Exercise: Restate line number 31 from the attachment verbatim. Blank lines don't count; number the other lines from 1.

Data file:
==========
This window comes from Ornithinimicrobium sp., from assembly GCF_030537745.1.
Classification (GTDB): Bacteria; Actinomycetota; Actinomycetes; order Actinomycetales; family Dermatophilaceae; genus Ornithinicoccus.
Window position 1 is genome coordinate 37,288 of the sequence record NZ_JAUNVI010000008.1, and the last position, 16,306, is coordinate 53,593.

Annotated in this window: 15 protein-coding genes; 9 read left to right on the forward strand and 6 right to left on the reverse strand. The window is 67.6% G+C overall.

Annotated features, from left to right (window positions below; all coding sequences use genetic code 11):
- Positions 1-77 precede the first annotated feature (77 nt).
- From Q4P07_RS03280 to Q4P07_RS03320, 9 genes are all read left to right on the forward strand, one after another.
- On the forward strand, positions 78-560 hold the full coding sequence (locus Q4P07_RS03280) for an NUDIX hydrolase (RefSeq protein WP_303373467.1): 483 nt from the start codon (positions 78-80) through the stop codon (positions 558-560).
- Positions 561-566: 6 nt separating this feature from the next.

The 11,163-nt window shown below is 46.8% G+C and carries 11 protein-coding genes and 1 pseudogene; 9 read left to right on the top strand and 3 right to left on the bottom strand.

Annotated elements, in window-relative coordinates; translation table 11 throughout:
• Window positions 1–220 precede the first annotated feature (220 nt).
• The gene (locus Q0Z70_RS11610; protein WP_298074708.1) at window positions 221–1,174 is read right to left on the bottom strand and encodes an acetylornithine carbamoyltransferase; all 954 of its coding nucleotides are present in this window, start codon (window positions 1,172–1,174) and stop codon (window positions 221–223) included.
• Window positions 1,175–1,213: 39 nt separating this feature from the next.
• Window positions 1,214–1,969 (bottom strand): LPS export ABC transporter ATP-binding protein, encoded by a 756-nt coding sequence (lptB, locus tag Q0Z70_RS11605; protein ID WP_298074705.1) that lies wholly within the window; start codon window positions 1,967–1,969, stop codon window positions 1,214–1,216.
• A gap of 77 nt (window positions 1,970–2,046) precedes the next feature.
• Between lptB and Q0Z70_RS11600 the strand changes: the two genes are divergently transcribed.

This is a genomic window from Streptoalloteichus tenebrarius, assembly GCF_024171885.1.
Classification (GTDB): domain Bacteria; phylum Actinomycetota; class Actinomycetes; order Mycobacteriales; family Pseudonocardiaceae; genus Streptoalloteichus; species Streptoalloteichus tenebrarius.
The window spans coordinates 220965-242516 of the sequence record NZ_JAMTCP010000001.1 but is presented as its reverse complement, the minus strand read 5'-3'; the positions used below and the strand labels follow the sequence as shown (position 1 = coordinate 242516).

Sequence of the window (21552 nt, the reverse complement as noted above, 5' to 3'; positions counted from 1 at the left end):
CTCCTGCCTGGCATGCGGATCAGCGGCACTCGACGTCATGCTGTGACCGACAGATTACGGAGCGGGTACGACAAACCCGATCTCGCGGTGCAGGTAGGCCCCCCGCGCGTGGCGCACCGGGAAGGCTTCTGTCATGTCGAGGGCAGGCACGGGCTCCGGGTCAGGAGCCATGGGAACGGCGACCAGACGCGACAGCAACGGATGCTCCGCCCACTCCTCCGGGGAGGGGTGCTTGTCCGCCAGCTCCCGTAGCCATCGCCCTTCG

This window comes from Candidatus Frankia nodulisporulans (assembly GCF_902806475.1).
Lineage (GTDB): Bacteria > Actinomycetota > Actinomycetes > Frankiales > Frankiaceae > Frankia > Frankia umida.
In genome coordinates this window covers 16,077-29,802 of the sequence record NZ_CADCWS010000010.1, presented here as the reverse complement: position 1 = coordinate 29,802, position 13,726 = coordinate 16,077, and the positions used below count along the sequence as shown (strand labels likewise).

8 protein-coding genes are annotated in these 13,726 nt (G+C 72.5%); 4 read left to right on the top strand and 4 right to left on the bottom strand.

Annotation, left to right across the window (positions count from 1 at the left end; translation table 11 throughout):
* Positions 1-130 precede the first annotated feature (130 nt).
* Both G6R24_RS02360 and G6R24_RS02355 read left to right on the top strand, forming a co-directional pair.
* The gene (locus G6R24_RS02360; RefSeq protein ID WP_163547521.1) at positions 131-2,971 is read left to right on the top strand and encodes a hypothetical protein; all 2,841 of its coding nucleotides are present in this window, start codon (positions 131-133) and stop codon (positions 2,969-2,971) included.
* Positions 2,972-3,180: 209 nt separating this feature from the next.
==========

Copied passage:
* Positions 2,972-3,180: 209 nt separating this feature from the next.